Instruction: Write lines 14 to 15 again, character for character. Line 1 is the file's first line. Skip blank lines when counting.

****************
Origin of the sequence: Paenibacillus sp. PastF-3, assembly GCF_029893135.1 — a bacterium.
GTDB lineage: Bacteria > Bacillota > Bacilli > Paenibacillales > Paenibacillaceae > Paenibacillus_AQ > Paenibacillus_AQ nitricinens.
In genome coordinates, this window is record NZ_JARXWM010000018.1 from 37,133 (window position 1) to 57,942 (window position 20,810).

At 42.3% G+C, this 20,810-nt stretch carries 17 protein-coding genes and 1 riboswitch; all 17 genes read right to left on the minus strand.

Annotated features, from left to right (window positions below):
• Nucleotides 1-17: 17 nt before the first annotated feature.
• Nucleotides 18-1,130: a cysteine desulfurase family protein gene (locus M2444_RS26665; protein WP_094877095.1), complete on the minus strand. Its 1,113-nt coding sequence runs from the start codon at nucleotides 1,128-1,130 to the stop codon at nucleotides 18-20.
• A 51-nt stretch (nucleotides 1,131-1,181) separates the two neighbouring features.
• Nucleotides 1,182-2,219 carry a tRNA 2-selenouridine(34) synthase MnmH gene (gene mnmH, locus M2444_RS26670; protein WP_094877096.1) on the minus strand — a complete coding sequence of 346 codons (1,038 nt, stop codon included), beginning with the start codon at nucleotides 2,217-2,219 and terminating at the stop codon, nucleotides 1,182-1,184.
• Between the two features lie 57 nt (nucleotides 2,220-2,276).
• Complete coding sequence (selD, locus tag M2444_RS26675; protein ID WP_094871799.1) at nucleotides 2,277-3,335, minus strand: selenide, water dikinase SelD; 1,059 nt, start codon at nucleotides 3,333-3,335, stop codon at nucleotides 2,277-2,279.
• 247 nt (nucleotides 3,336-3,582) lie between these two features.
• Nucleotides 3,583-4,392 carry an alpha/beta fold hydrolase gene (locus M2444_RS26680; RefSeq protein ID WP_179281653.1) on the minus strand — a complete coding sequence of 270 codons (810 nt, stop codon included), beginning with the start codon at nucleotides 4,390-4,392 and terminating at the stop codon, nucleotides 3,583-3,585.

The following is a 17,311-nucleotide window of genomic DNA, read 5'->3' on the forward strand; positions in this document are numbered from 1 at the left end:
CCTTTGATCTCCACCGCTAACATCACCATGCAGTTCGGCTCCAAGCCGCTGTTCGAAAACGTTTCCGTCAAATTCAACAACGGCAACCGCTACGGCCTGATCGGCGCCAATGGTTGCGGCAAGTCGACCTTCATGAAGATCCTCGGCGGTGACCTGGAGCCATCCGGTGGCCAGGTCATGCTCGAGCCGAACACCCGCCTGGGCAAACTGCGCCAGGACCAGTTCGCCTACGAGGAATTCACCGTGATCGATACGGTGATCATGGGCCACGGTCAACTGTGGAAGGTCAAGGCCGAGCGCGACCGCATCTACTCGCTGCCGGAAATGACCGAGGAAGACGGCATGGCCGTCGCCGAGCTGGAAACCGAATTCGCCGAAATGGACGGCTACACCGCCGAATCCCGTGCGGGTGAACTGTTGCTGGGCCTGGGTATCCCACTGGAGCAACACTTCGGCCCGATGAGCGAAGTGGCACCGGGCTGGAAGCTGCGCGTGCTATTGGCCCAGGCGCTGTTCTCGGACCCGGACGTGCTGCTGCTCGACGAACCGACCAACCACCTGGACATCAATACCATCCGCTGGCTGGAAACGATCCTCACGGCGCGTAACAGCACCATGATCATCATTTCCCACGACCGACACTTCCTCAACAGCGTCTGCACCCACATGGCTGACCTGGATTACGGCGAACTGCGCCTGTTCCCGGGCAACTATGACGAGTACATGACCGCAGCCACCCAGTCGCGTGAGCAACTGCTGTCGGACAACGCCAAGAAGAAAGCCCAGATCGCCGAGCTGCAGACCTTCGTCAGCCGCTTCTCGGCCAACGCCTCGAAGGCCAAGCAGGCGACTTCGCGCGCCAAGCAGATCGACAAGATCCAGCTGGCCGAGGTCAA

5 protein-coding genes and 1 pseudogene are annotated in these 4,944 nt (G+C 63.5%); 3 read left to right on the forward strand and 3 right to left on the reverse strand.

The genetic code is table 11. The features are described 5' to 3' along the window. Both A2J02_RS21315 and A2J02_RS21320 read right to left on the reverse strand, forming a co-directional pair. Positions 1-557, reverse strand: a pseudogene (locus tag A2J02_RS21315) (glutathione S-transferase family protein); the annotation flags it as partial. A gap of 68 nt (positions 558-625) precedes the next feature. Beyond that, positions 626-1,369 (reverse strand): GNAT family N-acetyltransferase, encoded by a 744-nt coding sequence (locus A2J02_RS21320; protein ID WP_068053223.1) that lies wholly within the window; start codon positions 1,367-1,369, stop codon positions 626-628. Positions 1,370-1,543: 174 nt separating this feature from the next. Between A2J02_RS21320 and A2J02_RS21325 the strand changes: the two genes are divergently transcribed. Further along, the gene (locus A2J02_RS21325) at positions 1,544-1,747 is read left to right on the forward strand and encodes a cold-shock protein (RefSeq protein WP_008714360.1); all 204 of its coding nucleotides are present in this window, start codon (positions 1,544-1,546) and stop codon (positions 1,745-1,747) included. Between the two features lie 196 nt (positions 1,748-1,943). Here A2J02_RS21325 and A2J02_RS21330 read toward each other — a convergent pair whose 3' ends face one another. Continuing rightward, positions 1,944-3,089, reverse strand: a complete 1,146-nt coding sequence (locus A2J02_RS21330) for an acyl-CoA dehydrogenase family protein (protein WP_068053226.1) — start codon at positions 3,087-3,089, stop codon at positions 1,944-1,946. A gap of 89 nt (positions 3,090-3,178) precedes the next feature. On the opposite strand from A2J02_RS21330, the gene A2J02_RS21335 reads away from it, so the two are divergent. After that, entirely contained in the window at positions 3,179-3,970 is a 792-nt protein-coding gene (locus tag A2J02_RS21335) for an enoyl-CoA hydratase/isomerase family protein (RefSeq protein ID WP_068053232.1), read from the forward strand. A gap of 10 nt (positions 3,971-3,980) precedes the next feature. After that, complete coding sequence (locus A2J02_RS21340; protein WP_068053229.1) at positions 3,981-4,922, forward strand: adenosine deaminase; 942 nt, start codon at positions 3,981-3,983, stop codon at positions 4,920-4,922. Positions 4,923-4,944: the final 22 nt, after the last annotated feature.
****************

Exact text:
The following is a 17,311-nucleotide window of genomic DNA, read 5'->3' on the forward strand; positions in this document are numbered from 1 at the left end:
CCTTTGATCTCCACCGCTAACATCACCATGCAGTTCGGCTCCAAGCCGCTGTTCGAAAACGTTTCCGTCAAATTCAACAACGGCAACCGCTACGGCCTGATCGGCGCCAATGGTTGCGGCAAGTCGACCTTCATGAAGATCCTCGGCGGTGACCTGGAGCCATCCGGTGGCCAGGTCATGCTCGAGCCGAACACCCGCCTGGGCAAACTGCGCCAGGACCAGTTCGCCTACGAGGAATTCACCGTGATCGATACGGTGATCATGGGCCACGGTCAACTGTGGAAGGTCAAGGCCGAGCGCGACCGCATCTACTCGCTGCCGGAAATGACCGAGGAAGACGGCATGGCCGTCGCCGAGCTGGAAACCGAATTCGCCGAAATGGACGGCTACACCGCCGAATCCCGTGCGGGTGAACTGTTGCTGGGCCTGGGTATCCCACTGGAGCAACACTTCGGCCCGATGAGCGAAGTGGCACCGGGCTGGAAGCTGCGCGTGCTATTGGCCCAGGCGCTGTTCTCGGACCCGGACGTGCTGCTGCTCGACGAACCGACCAACCACCTGGACATCAATACCATCCGCTGGCTGGAAACGATCCTCACGGCGCGTAACAGCACCATGATCATCATTTCCCACGACCGACACTTCCTCAACAGCGTCTGCACCCACATGGCTGACCTGGATTACGGCGAACTGCGCCTGTTCCCGGGCAACTATGACGAGTACATGACCGCAGCCACCCAGTCGCGTGAGCAACTGCTGTCGGACAACGCCAAGAAGAAAGCCCAGATCGCCGAGCTGCAGACCTTCGTCAGCCGCTTCTCGGCCAACGCCTCGAAGGCCAAGCAGGCGACTTCGCGCGCCAAGCAGATCGACAAGATCCAGCTGGCCGAGGTCAA